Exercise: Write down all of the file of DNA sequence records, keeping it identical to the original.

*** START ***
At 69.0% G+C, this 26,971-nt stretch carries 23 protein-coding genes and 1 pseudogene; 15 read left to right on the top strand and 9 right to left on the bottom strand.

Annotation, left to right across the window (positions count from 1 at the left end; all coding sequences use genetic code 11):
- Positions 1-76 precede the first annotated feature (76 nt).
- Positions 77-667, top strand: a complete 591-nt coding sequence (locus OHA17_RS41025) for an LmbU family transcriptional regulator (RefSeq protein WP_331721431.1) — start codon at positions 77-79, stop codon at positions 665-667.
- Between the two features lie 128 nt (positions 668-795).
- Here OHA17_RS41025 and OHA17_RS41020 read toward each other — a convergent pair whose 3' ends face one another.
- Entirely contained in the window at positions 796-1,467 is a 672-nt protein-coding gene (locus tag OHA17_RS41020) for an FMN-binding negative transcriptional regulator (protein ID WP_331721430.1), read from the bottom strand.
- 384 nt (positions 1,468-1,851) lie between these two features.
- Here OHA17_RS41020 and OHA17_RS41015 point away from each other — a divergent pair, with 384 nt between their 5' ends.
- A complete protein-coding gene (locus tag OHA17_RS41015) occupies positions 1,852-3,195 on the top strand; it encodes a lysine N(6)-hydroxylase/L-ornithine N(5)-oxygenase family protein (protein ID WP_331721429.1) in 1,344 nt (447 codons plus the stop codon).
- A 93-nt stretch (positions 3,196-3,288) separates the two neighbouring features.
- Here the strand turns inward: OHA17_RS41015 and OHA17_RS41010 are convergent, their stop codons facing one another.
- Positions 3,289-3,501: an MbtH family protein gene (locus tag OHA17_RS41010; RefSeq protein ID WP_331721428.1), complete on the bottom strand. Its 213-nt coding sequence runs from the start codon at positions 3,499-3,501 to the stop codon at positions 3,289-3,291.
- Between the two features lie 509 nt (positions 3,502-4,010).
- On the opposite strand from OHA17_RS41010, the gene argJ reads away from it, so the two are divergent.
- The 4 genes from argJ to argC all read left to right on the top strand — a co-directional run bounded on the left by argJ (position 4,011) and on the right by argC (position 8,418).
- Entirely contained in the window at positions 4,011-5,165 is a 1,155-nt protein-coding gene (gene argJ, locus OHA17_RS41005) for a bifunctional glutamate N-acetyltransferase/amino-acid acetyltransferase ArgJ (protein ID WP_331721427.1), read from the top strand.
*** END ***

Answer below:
At 69.0% G+C, this 26,971-nt stretch carries 23 protein-coding genes and 1 pseudogene; 15 read left to right on the top strand and 9 right to left on the bottom strand.

Annotation, left to right across the window (positions count from 1 at the left end; all coding sequences use genetic code 11):
- Positions 1-76 precede the first annotated feature (76 nt).
- Positions 77-667, top strand: a complete 591-nt coding sequence (locus OHA17_RS41025) for an LmbU family transcriptional regulator (RefSeq protein WP_331721431.1) — start codon at positions 77-79, stop codon at positions 665-667.
- Between the two features lie 128 nt (positions 668-795).
- Here OHA17_RS41025 and OHA17_RS41020 read toward each other — a convergent pair whose 3' ends face one another.
- Entirely contained in the window at positions 796-1,467 is a 672-nt protein-coding gene (locus tag OHA17_RS41020) for an FMN-binding negative transcriptional regulator (protein ID WP_331721430.1), read from the bottom strand.
- 384 nt (positions 1,468-1,851) lie between these two features.
- Here OHA17_RS41020 and OHA17_RS41015 point away from each other — a divergent pair, with 384 nt between their 5' ends.
- A complete protein-coding gene (locus tag OHA17_RS41015) occupies positions 1,852-3,195 on the top strand; it encodes a lysine N(6)-hydroxylase/L-ornithine N(5)-oxygenase family protein (protein ID WP_331721429.1) in 1,344 nt (447 codons plus the stop codon).
- A 93-nt stretch (positions 3,196-3,288) separates the two neighbouring features.
- Here the strand turns inward: OHA17_RS41015 and OHA17_RS41010 are convergent, their stop codons facing one another.
- Positions 3,289-3,501: an MbtH family protein gene (locus tag OHA17_RS41010; RefSeq protein ID WP_331721428.1), complete on the bottom strand. Its 213-nt coding sequence runs from the start codon at positions 3,499-3,501 to the stop codon at positions 3,289-3,291.
- Between the two features lie 509 nt (positions 3,502-4,010).
- On the opposite strand from OHA17_RS41010, the gene argJ reads away from it, so the two are divergent.
- The 4 genes from argJ to argC all read left to right on the top strand — a co-directional run bounded on the left by argJ (position 4,011) and on the right by argC (position 8,418).
- Entirely contained in the window at positions 4,011-5,165 is a 1,155-nt protein-coding gene (gene argJ, locus OHA17_RS41005) for a bifunctional glutamate N-acetyltransferase/amino-acid acetyltransferase ArgJ (protein ID WP_331721427.1), read from the top strand.